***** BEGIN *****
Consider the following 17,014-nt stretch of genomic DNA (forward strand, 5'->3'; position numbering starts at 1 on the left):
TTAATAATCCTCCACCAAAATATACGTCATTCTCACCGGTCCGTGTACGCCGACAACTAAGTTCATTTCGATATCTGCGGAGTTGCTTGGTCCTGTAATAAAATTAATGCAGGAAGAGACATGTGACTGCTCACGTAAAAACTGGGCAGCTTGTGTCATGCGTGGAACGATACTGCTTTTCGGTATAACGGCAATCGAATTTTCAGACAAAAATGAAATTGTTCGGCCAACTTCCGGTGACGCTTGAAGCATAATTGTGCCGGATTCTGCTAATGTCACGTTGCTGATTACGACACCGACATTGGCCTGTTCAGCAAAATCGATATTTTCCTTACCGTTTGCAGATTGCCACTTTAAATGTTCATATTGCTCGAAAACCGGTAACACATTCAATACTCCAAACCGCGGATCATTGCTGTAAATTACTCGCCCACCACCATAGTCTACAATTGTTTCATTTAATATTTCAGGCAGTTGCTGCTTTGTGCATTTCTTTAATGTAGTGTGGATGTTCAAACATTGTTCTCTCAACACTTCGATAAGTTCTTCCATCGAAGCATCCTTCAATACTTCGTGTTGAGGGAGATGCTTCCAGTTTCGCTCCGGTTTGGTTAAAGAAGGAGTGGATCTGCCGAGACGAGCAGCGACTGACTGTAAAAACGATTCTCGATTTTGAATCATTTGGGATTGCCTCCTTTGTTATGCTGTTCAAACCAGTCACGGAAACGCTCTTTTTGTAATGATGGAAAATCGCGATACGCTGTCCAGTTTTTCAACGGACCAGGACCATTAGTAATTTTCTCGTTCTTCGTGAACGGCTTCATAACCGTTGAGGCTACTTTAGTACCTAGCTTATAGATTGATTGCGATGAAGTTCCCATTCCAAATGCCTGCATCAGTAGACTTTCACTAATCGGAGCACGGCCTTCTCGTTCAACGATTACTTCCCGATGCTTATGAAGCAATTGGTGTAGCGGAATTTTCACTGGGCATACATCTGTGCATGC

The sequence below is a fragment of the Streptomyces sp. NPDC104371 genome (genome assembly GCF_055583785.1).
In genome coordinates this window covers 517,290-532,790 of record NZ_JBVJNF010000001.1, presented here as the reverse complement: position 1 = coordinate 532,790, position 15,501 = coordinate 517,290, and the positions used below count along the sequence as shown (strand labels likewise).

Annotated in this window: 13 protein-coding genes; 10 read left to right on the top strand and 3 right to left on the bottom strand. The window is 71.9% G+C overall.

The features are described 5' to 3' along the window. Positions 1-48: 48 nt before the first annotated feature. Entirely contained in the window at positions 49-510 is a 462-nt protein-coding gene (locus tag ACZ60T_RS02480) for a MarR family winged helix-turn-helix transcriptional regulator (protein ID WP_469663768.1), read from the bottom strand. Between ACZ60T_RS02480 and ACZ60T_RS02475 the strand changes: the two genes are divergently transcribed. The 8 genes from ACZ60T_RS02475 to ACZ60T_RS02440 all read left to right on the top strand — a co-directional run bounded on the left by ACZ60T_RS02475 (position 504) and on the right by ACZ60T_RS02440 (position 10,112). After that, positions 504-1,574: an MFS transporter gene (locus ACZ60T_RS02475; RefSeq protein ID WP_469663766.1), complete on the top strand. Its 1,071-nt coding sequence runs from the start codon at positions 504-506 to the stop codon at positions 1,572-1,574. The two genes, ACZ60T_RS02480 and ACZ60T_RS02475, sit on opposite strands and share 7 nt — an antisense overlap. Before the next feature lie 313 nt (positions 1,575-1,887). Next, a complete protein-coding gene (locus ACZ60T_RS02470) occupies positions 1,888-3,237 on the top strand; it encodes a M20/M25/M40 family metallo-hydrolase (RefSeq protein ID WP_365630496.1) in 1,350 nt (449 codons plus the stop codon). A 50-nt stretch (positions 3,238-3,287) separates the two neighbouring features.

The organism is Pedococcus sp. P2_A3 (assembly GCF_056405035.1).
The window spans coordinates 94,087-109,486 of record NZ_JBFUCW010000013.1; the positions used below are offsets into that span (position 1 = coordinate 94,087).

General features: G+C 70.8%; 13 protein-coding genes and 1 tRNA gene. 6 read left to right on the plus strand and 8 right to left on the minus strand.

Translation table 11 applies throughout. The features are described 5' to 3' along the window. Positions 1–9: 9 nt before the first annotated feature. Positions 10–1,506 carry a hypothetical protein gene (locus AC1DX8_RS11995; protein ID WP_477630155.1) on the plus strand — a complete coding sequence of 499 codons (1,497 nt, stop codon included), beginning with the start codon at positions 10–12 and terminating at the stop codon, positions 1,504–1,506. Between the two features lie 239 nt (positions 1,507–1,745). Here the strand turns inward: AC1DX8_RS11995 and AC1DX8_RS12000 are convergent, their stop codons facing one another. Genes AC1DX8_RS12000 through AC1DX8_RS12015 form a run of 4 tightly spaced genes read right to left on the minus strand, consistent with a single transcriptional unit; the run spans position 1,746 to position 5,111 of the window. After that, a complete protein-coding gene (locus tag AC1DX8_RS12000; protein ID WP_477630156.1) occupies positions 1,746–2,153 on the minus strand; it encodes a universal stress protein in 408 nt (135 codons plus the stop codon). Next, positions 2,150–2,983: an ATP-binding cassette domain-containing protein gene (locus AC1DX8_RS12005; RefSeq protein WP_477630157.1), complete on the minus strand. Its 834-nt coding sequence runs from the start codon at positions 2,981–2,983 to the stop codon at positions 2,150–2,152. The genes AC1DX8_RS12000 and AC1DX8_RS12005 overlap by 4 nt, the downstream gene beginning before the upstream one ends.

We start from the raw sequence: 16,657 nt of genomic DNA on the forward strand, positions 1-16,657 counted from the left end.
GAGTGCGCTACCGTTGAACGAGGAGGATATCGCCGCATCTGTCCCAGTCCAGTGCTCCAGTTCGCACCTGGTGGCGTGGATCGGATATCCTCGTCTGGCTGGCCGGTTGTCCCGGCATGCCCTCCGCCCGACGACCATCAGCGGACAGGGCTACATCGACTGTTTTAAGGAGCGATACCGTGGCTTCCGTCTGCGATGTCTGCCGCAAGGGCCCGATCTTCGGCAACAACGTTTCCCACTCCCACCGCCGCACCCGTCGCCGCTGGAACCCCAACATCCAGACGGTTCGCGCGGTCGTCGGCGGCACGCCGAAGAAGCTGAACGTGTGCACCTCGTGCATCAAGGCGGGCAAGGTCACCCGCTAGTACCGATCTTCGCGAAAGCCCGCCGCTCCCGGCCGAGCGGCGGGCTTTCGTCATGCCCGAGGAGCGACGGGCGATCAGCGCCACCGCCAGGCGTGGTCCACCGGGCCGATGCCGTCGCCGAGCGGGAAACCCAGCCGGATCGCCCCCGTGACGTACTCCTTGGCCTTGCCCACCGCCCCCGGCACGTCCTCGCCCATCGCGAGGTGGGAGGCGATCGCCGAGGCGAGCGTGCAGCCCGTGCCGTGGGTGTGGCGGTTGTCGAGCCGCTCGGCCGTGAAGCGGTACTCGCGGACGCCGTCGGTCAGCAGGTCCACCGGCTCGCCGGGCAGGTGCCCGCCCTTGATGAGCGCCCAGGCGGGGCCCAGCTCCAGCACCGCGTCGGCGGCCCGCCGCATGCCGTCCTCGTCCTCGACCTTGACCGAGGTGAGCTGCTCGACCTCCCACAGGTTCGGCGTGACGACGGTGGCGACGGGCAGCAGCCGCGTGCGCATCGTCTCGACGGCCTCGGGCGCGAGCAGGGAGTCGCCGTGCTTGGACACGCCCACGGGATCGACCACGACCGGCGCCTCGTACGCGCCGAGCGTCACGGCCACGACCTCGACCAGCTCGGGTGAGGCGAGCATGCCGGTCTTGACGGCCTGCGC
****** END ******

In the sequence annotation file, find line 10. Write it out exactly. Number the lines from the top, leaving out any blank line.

Translation table 11 applies throughout. The features are described 5' to 3' along the window. Positions 1–9: 9 nt before the first annotated feature. Positions 10–1,506 carry a hypothetical protein gene (locus AC1DX8_RS11995; protein ID WP_477630155.1) on the plus strand — a complete coding sequence of 499 codons (1,497 nt, stop codon included), beginning with the start codon at positions 10–12 and terminating at the stop codon, positions 1,504–1,506. Between the two features lie 239 nt (positions 1,507–1,745). Here the strand turns inward: AC1DX8_RS11995 and AC1DX8_RS12000 are convergent, their stop codons facing one another. Genes AC1DX8_RS12000 through AC1DX8_RS12015 form a run of 4 tightly spaced genes read right to left on the minus strand, consistent with a single transcriptional unit; the run spans position 1,746 to position 5,111 of the window. After that, a complete protein-coding gene (locus tag AC1DX8_RS12000; protein ID WP_477630156.1) occupies positions 1,746–2,153 on the minus strand; it encodes a universal stress protein in 408 nt (135 codons plus the stop codon). Next, positions 2,150–2,983: an ATP-binding cassette domain-containing protein gene (locus AC1DX8_RS12005; RefSeq protein WP_477630157.1), complete on the minus strand. Its 834-nt coding sequence runs from the start codon at positions 2,981–2,983 to the stop codon at positions 2,150–2,152. The genes AC1DX8_RS12000 and AC1DX8_RS12005 overlap by 4 nt, the downstream gene beginning before the upstream one ends.